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In Maureen Burns’ Domestic Pulp-itations at the Tin Sheds gallery, domestic objects are scattered around the architecture in an airy commentary on the participation of art and design in the culture of mass production and colonisation. Cups, bowls, coffee tables, lights, bags and banana lounges are carefully strewn across the walls and floor of the gallery, some at eye-height following standard gallery conventions, others seeming to have flown in with some other framework in mind.
To the artist, each object is firstly lovingly collected, and she can tell you the unique history of its arrival and its stay in her collection. The large yellow stencil lamp with armchair and curtain fabric is the only part of this show left over from her past habit of collecting imagery from home magazines. The rest are objects from eBay. The 1960’s boomerang table popped up from Melbourne at a bargain price, with an ‘aboriginalia’ motif as well as the sought-after shape. The ‘Sleeping Mexican’ plaque appealed for its family-sentimental attachments for the artist, but it was also collected because it continued the sub-thematics of exotica in the collection, that had already appeared in the print of an interior with a Mies Van Der Rohe chair and African head sculpture. Sometimes the actual object was not collected, as when, for example, the iconic Featherston webbed relaxation chairs that are far too expensive to actually buy—Grant Featherston being a leading Australian designer in the internationalised Danish style so popular in ’50s and ’60s—it is more practical to just work with the eBay photo. Parts of the collection stay merged with the artist’s life—the orange Bessemer fruit bowl is reportedly in use in her kitchen—but others such as the waste paper basket in plastic weave and the 1970’s blue modernist Umbra designer waste paper bin, are now in the eBay box waiting to go back into circulation.
Consequently, as visitors to the show, we do not come across the objects themselves. We see that they have been lovingly translated into new and fresh forms of their visual appearances as digitally crafted prints and cut-outs. Their conversion from object to image seems appropriate to their nature. It duplicates and extends the processes of distanciation and alienation that produced them—as mass produced objects themselves, in their function to try to reduce colonised cultures to design motifs, and in their new position as tokens of exchange via eBay. Elements that contradict that process keep popping up in the work, however. Even though reduced to flat images, they have multiple forms, sometimes box-framed, like objects again, sometimes being continuous with the walls to which they have self-adhered, sometimes lying as prone felt against a wall or out on the floor. They also appear in duplicate, as plates and tables bouncing around walls in an apparently purposeless excitement. Sometimes their repetition recontextualises them—as, after not being able to avoid being attracted to the offensive aboriginalia design motif bouncing across the back wall on its boomerang-shaped cut-out coffee-table, for example, I later saw it reproduced again, printed over a grid of dots in a small framed print, a little footnote to signal critique in case anyone was unsure. Mainly, however, it is the location of the translated objects around the walls and floor that makes visitors realise that while much of the physicality of the objects may be lost in their conversion to their flattened likenesses, it is restored under our very feet through their acknowledgement of the even more physical architectural forms and space that we also occupy.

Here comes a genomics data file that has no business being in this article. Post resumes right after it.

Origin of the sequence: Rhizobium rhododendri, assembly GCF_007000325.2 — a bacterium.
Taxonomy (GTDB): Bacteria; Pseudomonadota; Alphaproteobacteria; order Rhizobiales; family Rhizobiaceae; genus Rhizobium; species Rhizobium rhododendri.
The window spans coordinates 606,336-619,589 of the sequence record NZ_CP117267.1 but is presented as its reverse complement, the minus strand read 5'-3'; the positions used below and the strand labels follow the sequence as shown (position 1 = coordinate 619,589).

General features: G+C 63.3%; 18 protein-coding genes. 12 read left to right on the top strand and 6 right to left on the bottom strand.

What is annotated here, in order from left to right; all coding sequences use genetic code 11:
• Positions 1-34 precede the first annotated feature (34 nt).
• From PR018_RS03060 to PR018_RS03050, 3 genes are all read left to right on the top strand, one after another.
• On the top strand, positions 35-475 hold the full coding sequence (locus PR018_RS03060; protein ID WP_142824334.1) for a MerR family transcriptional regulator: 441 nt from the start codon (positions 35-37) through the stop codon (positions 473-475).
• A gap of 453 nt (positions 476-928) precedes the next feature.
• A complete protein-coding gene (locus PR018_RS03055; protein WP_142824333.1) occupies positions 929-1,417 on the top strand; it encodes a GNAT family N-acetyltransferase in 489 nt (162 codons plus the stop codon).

The absurd possibility then entered my head that the objects from Joyce Hinterding and David Haines’s The Blinds and the Shutters could have floated back into the earth’s atmosphere and onto the Tin Sheds’ walls. With many others, I saw them float off six years ago in a multi-video and sound work at the Art Gallery of New South Wales. They were the contents of an already strangely dislocated white modernist house, and they floated out across the walls of the room in which we stood watching them leave, seeming to head out of any reference point known on the earth’s surface. The literal movement within the represented space of the image over-rode the still, literal space of the room on which it was projected and in which we stood watching. In Domestic Pulp-itations, the objects seem to have returned, represented as playfully bouncing across walls, as if to familiarise themselves with their new environment where literal space has been made more evident because of their interaction with it.